November 11, 2001

Building the battery connectors:

Our test pack will be made up of 180 2 volt Cyclon batteries. These sealed lead acid batteries should be able to deliver the 700 amp currents that the motors will demand. To connect the batteries, we will need to fabricate cables capable of surviving 700 amps. We want to use copper which is highly conductive. We are going to use cable rather than copper plate to minimize vibration and shock transmitted from battery terminal to battery terminal. And finally, we are going to use a braided strap rather than a round wire to maximize passive cooling.
A search on the Internet shows that

http://thewireman.com/wire.html#tcb offers one inch by .090 braided strap. This is the equivalent of between 0 gauge and 00 gauge wire.

Copper braided strap
To connect the copper strap to the batteries, we need to form 360 lugs. Home Depot supplies us with ½ inch copper pipes. 1/2 inch copper pipes

These have to be cut into ¾ inch sections. A pipe cutter gets the job done fairly quickly.

cutting pipes to 3/4 inch sections
Next we improvise a quick strap measuring device … measuring the strap
And cut 180 2 inch straps. cutting the straps
A battery pack is normally only as good as it's weakest battery. To get the maximum out of our battery pack, we need to be able to easily check individually, the state of each battery. To allow this, we are going to include signal wires from each battery. To minimize wiring, we will use a wire from each positive terminal only. By measuring voltage from the positive wire of the first battery to the positive of the second battery, we will get the voltage of the first battery and it's connectors. Since this wire will be used for low amperage, we can use a very fine gauge wire.
For $10, Home depot supplies a surplus roll of 1000 feet of Cat 3 Network wire. This is 3 sets of 24 gauge twisted pair wires.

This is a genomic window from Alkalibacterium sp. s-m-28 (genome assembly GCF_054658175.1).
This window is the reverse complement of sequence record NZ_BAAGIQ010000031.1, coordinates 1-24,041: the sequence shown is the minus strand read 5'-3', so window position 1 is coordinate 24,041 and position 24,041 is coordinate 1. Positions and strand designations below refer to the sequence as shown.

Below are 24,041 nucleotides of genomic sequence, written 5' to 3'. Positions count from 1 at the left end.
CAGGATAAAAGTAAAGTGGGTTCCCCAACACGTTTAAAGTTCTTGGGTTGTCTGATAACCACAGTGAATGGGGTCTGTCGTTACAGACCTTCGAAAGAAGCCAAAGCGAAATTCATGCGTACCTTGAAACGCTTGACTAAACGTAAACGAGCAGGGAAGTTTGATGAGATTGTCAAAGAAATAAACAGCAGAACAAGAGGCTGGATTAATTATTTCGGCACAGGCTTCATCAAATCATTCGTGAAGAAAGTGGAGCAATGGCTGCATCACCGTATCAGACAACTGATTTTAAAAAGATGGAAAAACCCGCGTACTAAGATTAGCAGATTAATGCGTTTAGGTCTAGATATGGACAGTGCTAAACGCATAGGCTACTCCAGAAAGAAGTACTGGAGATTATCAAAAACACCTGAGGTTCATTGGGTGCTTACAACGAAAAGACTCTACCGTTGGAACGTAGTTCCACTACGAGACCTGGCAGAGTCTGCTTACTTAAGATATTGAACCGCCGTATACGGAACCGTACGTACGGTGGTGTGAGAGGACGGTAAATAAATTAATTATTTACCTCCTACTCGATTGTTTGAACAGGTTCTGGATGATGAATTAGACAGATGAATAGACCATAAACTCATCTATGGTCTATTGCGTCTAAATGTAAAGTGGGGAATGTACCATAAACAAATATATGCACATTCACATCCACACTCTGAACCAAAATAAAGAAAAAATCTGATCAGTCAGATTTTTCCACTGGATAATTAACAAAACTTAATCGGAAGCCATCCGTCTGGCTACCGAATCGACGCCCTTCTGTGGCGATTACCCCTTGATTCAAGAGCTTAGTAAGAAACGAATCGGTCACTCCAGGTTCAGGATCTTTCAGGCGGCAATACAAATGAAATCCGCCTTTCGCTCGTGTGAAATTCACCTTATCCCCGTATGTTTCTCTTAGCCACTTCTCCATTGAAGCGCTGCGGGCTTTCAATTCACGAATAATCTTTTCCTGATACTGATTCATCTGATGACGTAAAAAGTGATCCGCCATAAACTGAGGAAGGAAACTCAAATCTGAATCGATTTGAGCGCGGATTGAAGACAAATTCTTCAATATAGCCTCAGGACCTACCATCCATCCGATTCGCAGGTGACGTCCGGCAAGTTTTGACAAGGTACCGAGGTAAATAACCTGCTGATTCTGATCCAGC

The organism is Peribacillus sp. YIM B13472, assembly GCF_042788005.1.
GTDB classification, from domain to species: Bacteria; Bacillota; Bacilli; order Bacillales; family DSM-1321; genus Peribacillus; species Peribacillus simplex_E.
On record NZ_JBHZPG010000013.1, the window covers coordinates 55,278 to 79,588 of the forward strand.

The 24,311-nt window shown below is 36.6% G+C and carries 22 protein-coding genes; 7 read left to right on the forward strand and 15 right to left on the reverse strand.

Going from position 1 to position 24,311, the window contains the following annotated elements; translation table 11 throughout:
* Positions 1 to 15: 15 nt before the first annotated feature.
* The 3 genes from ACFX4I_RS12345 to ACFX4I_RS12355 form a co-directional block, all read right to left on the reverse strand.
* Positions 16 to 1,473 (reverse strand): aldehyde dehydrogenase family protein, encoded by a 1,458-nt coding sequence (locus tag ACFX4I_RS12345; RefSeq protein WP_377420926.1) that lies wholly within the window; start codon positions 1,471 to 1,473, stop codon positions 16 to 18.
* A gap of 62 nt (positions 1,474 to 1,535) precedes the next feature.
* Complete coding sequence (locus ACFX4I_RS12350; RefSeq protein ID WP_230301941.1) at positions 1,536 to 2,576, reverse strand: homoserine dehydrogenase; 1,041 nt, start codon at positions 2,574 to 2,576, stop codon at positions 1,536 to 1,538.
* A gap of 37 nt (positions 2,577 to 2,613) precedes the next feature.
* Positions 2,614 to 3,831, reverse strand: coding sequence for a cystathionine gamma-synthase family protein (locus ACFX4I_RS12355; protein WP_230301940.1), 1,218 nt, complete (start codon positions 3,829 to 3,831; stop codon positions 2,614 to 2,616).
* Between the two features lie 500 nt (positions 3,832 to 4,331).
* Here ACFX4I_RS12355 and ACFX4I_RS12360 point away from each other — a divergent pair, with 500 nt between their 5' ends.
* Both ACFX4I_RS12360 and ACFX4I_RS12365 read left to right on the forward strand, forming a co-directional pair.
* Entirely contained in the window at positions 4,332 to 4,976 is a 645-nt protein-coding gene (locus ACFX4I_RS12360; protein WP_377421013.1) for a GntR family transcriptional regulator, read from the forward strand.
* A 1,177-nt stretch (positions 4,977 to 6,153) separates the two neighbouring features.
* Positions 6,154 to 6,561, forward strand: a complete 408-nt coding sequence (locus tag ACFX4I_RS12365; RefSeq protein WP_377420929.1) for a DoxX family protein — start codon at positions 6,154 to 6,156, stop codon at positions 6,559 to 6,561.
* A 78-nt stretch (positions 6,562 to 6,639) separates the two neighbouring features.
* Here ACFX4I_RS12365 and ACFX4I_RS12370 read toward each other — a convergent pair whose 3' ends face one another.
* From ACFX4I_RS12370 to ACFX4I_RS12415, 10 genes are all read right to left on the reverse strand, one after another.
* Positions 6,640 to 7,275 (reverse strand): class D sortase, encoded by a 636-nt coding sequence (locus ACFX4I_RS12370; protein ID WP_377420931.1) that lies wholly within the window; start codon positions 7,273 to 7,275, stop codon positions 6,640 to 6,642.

1000' roll Cat 3 Network wire
We cut 35 15 foot lengths. Strip approximately a foot of the external coating, and then 2 inches of each individual insulation. stripping the network wire
Now, all the parts are ready. It is time to start production. Step 1, Insert strap in tube… Inserting strap into tube
Then use a drill press to crush the tube onto the strap. Half crush, adjust strap, finish crush so copper pipe does not move easily.
crushing tube
Insert the other end of the strap into another bit of tubing (this is why we need 360 tube pieces and only 180 straps). inserting other end
Half crush tubing, adjust and insert signal wire fully (blue and white wire on right). Some signal wire will stick out the back. Crush the rest of the way. Signal wire should be secure for a gentle tug. Crushing other end
Repeat this six times until you have used all the signal wires in a bundle. Next carefully lay out the six connectors on a metal block in a press. None of the signal wires should cross another connector or even the tube part of it's own connector. Otherwise the signal wire or it's coating can be damaged. Laying out connectors
Using another block of metal and a 20 ton Press, crush the copper tubing onto the strapping. The goal is to "cold weld" the tubing to the strapping. "Cold welding connectors"
The result are some very flat pieces. The signal wire does not pull out. Ready for drilling
Using a drill press vice, we drilled six at a time (with a sacrificial piece below to ensure a clean hole on the bottom lug). Stacked in drill press
The drill bit is 8 mm for the positive terminal. 8mm

Turn the six around and use a 6 mm bit to drill the negative lug holes.

Simple, Huh?

6mm

 

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